US 3462855 A
Description (OCR text may contain errors)
Aug. 26, 1969 J. E. CORNlSH 3,462,355
- TEACHING CABINET 7 Filed Oct. 14, 1968 4 Sheets-Sheet 1 INVENT OR yaasm z-f rap/W5- semmesandsemmes ATTORNEY5 "A g- 1969 J. E. CORNISH I TEACHING CABINET 4 Sheets-Sheet 2 Filed Oct. 14, 1968 I INVENTOR 7005005 (a? /5// BY 'semmesandsemmes ATTORNEYS Aug. 26, 1969 J. E. CORNISH 3,462,355
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TEACHING CABINET Filed Oct. 14, 1968 4 Sheets-Sheet 4.
INV ENT OR 7 1/050) 5 rayfl/s/a I B semmesandsemmes ATTORNEYS 3,462,855 TEACHING CABINET Judson E. Cornish, 3211 Tallywood Drive, Apt. 1, Fayetteville, N.C. 28303 Filed Oct. 14, 1968, Ser. No. 767,288 Int. Cl. G09]: 1/00 US. CI. 3560 8 Claims ABSTRACT OF THE DISCLOSURE An educational teaching aid, particularly a cabinet structure facilitating teaching of Morse code, languages, or like sciences using tape recorders and including access windows above tables permitting instructor monitoring of student activity within the cabinet.
BACKGROUND OF THE INVENTION Field of the invention Education, particularly teaching of the linguistic sciences and the sending and receiving of Morse code requires the student to listen to tape recorded practice materials, while responding audibly by imitating the linguistics heard or, in the case of Morse code, by manually sending or playing the Morse code signals recived. Conventionally, Morse code has been taught in a large classroom, each student being provided with individual tape recorder, hand sending key, and earphone set. The instructor monitors the students activity visually while the students sending generates an acoustical furor, which seriously impedes both instruction and learning capabilities. Conventional language teaching booths are sound proofed and enclosed on all sides, thus precluding a instructor monitoring of the student while using the Morse code sending key.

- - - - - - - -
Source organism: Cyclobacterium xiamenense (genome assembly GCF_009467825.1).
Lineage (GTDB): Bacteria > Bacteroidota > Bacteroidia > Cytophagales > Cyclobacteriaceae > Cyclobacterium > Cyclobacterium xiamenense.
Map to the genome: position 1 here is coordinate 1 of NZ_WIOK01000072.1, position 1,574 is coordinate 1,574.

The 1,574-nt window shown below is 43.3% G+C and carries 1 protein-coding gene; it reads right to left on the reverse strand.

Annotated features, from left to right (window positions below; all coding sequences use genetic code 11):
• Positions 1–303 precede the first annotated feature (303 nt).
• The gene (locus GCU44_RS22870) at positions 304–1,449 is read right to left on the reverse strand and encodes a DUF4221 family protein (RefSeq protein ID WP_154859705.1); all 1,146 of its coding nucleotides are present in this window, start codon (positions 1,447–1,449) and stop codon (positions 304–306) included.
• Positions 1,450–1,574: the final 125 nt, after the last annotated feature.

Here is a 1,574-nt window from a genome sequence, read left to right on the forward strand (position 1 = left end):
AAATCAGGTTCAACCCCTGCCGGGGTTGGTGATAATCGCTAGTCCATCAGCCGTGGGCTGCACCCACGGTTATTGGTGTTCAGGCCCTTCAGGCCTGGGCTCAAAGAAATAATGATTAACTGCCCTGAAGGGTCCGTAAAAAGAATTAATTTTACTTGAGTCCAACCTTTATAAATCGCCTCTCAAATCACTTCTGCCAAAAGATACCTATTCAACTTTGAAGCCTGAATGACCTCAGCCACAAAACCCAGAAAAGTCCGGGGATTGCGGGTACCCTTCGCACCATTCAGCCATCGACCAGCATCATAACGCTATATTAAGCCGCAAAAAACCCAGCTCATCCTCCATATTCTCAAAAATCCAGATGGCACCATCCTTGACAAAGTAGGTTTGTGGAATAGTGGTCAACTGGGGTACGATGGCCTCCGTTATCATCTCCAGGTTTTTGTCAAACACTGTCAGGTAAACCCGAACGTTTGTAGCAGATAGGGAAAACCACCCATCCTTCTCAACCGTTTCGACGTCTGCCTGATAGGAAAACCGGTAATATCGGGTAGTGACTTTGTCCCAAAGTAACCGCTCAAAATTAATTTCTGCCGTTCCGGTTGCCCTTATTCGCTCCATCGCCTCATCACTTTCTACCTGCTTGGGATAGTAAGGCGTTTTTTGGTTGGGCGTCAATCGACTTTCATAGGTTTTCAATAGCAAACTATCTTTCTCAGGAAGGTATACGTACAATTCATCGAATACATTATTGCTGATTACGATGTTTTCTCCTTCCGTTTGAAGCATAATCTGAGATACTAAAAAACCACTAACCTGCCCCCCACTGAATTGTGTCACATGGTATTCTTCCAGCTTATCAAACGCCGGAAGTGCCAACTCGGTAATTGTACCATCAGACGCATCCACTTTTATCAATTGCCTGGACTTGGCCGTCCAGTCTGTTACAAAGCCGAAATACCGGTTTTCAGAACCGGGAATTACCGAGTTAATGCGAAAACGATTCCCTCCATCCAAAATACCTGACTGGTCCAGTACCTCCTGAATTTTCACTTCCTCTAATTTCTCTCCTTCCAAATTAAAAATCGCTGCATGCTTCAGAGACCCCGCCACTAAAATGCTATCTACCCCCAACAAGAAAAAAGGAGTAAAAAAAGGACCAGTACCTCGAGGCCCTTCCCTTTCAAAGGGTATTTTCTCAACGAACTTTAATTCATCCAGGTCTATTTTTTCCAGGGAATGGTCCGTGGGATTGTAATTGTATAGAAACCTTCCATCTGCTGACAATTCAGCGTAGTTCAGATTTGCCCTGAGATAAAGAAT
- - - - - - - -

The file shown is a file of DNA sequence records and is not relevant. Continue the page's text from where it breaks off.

Description of the prior art The prior art linguistic teaching booth has a single window, which permitted instructor monitoring to the extend that the instructor could tell if a tape recorder was being played or if the student was asleep Within the booth. There is no suggestion of one or more windows permitting both monitoring of the tape recorder and study of the individual students first for example while using a telegraphers key or writing the language being received. For the most part the prior art instructional booths have been retangular in shape and linearly disposed with respect to an instructor head table.